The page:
WDC welcomes significant move by European Commission on single-use plastics
29 May 2018 - 8:43am
The European Commission has put forward a proposal for a European Directive on the reduction of the impact of certain plastic products on the environment.
The objective of this Directive is to prevent and reduce the impact of certain plastic products on the environment, in particular, the aquatic environment, and on human health.
The various plastic items are split into seven categories (Parts A – G in the Annex of the proposed Directive) and will be dealt with via consumption reductions, market restrictions (i.e. bans), product design requirements, marking requirements, extended producer responsibility, separate collection objectives and awareness-raising measures.
This means that:
- Plastic straws, cutlery, plates, stirrers, cotton bud sticks and balloon sticks will be banned!
- The Member States must achieve a 'significant' reduction of takeaway containers and beverage cups within 6 years
- All beverage containers must have the lid attached to the container
- Sanitary items, wet wipes and balloons must be labelled with a warning about the impact on the environment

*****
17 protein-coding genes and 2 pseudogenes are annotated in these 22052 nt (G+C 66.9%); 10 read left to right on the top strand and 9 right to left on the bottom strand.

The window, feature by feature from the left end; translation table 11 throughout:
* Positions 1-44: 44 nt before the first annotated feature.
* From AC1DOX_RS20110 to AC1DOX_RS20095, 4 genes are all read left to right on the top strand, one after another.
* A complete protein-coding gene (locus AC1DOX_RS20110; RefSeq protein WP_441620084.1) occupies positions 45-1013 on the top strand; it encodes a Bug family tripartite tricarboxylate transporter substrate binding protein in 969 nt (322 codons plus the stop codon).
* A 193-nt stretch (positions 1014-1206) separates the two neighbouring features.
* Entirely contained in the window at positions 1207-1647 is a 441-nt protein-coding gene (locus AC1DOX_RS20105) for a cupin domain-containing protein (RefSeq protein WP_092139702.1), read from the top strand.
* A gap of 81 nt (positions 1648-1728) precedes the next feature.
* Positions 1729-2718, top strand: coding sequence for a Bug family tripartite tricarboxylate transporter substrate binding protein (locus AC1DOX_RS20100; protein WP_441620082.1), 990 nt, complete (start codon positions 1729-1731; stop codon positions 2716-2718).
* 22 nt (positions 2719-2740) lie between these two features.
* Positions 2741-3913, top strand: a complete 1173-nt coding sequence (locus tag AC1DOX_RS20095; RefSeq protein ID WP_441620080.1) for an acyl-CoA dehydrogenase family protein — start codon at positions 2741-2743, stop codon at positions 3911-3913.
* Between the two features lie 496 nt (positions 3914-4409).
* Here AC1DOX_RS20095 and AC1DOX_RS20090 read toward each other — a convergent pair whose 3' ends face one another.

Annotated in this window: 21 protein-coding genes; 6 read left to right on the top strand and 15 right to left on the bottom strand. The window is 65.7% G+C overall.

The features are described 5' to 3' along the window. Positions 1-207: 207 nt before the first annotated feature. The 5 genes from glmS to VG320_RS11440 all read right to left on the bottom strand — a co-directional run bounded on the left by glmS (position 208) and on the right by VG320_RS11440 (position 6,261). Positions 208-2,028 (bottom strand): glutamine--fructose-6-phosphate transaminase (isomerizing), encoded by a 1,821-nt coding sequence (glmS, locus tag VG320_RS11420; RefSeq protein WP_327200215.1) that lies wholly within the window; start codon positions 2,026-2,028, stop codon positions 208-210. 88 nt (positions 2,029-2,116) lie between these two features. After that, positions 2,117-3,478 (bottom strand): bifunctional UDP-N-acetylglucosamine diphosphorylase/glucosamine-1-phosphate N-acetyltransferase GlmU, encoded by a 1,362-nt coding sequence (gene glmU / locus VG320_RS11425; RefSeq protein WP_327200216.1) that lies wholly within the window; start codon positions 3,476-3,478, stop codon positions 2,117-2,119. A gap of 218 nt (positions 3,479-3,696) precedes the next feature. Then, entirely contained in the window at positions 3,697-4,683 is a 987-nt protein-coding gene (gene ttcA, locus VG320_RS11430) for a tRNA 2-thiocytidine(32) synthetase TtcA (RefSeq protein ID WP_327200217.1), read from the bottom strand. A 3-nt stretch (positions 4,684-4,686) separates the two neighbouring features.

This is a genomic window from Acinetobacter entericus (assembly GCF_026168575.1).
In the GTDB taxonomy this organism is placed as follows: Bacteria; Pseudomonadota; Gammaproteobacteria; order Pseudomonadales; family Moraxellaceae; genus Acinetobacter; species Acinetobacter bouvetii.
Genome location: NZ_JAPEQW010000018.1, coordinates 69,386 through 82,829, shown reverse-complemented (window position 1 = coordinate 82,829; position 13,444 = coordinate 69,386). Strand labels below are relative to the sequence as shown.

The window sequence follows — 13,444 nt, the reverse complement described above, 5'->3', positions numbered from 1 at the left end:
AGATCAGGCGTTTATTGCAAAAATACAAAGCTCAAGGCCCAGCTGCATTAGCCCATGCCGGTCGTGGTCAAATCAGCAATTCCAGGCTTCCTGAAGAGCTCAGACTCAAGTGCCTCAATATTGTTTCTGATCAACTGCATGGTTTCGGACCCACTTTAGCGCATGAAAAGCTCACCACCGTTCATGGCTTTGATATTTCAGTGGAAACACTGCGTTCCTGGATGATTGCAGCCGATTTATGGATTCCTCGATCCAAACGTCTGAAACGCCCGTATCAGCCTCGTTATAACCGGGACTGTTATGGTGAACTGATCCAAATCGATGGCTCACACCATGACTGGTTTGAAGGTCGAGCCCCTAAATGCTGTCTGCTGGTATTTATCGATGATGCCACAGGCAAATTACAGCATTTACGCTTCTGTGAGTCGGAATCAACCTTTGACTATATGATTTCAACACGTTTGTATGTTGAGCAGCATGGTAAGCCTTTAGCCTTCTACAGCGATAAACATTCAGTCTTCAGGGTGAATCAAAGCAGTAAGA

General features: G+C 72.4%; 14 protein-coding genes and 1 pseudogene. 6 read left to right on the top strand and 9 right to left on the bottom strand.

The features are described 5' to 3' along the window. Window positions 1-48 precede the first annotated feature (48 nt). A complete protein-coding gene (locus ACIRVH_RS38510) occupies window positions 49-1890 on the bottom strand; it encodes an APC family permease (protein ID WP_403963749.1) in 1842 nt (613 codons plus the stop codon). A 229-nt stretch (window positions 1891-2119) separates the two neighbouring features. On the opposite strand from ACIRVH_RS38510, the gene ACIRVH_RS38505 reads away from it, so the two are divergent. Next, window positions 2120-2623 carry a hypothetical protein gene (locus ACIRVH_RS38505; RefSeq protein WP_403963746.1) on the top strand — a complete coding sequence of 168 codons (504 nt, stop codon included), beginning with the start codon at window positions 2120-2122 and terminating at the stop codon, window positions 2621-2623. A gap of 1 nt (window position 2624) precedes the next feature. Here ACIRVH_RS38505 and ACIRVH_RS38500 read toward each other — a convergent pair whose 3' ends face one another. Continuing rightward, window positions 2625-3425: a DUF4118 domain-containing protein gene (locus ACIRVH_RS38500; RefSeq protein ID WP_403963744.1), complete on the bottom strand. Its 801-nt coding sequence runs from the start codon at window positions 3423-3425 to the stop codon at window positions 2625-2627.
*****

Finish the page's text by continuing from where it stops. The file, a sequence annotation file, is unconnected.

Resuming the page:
- Extended producer responsibility schemes for food containers, packets and wrappers (such as for crisps and sweets), drinks containers and cups, tobacco products with filters (such as cigarette butts), wet wipes, balloons, and lightweight plastic bags
- New target for separate collection of plastic bottles of 90% by 2025, to be achieved by deposit schemes or better separate collection
- Data collection on the consumption of these items to measure reduction.
WDC welcomes this proposal and hopes that it will be accepted as soon as possible across the EU. WDC also welcomes the fact that countries are now seeing action on these issues as essential, for example, the UK announced in February a consultation on banning plastic straws in the UK.
Plastic pollution of the environment, especially the marine environment is a pressing issue, as the amount of plastic litter in our oceans is growing to the detriment of ecosystems, biodiversity and potentially human health.
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